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surdities are noted instances, the two emotions
of contempt and of laughter unite intimately in
the mind, and produce externally what is tern-
ed a laugh of derision or of foorn. Hence objects
that cause laughter may be distinguished into two
kinds : they are either risible or ridiculous. A
risible object is mirthful only: a ridiculous ob-
ject is both mirthful and contemptible. The .
first raises an emotion of laughter that is altoge-
ther pleasant : the emotion of laughter raised by
the other, is qualified with that of contempt ;
and the mixed emotion, partly pleasant partly
painful, is termed the emotion of ridicule. The
pain a ridiculous object gives me, is resented by
a laugh of derision. . A risible object, on the o-
ther hand, gives me no pain : it is altogether
pleafant by a certain sort of titillation, which is
expressed externally by mirthful laughter. Ridi-
cule will be more fully explained afterward : the
present chapter is appropriated to the other e-
.: Risible objects are so common, and so well un-
derstood, that it is unnecessary to consume pa-,
per or time upon them. Take the few follow-
ing examples.


Falstaff. I do remember him'at Clement's inn, like a man made after supper of a cheese-paring. When he was naked, he was for all the world like a forked radish, with a head fantastically carved upon it with a knife. Second part, Henry IV. act 3. fc. 5.


R 3

The foregoing is of disproportion. The following examples are of flight or imaginary misfortunes.

Falstaff. Go fetch me a quart of fack, put a toast in't. Have I liv'd to be carried in a basket, like a barrow of butcher's offal, and to be thrown into the Thames ! Well, if I be served such another trick, I'll have my brains ta'en out and butter'd, and give them to a dog for a new year's gift. The rogues flighted me into the river with as little remorse as they would have drown'd a bitch's blind puppies, fifteen i' th’ litter ; and you may know by my fize, that I have a kind of alacrity in finking: if the bottom were as deep as hell, I should down. I had been drown'd, but that the shore was shelvy and shallow; a death that I abbor; for the water swells a man : and what a thing should I have been when I had been swelld? I should have been a mountain of mummy.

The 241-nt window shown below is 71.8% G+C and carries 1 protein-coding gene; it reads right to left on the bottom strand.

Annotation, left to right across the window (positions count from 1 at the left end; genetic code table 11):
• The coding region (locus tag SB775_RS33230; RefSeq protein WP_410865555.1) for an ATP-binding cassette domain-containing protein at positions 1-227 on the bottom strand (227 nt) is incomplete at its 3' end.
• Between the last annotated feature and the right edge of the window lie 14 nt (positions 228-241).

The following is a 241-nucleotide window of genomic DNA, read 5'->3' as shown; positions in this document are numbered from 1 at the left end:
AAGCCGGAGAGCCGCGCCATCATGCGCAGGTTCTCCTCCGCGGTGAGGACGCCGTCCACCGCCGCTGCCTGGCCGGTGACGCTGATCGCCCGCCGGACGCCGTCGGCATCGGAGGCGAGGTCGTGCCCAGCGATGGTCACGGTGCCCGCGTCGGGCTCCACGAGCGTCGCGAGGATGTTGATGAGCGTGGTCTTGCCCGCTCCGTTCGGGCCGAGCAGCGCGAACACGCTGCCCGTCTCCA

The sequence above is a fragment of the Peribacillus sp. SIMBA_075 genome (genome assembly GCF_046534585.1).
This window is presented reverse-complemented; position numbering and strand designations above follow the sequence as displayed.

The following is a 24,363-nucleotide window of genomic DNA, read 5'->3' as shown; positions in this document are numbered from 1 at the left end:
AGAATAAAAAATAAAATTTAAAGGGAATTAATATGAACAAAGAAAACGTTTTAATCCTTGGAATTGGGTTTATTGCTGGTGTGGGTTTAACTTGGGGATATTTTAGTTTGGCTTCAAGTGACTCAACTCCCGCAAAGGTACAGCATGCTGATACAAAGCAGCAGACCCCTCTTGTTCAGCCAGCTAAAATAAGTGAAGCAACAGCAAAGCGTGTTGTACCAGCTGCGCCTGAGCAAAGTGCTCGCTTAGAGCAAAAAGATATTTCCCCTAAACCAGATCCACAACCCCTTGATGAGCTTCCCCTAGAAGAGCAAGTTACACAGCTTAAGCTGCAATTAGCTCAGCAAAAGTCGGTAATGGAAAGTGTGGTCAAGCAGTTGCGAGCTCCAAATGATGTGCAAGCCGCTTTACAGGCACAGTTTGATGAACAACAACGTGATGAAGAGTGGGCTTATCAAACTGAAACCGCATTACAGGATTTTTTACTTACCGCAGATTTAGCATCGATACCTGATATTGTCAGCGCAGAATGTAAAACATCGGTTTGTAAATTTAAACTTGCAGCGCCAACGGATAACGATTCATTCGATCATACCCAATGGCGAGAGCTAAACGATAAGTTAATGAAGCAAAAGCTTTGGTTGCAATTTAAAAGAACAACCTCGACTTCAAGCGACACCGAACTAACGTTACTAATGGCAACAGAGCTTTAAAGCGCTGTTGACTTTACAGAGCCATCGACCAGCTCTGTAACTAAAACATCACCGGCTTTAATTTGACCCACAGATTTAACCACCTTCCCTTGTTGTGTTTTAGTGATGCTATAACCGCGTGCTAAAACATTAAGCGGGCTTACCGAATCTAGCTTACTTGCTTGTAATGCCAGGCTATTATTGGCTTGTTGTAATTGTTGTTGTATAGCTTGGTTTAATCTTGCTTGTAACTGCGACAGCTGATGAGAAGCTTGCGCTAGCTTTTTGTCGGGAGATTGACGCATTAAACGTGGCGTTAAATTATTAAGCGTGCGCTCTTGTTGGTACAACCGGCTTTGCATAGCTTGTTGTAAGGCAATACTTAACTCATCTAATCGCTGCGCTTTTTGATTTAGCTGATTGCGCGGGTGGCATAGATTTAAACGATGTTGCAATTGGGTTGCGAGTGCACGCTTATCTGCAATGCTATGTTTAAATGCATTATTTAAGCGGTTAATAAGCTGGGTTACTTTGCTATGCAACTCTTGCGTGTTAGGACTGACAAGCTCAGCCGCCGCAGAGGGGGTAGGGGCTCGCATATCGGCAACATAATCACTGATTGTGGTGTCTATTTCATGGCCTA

Merry Wives of Windfor, act 3. fc. 15.

Falstaff, Nay, you shall hear, Master Brook, what I have suffer'd to bring this woman to evil for your good. Being thus cramm'd in the basket, a couple of Ford's knaves, his hinds, were callid forth by their mistress, to carry me in the name of foul cloaths to Datchet-lane. They took me on their shoulders, met the jealous knave their master in the door, who ask'd them once or twice what they had in their basket. I quak'd for fear, left the lunatic knave would have search'd it ; but Fate, or. daining he should be a cuckold, held his hand. Well, on went he for a search, and away went I for foul cloaths. But mark the sequel, Master Brook. I suffer'd the pangs of three egregious deaths: first, an into. lerable fright, to be detected by a jealous rotten bell-wea.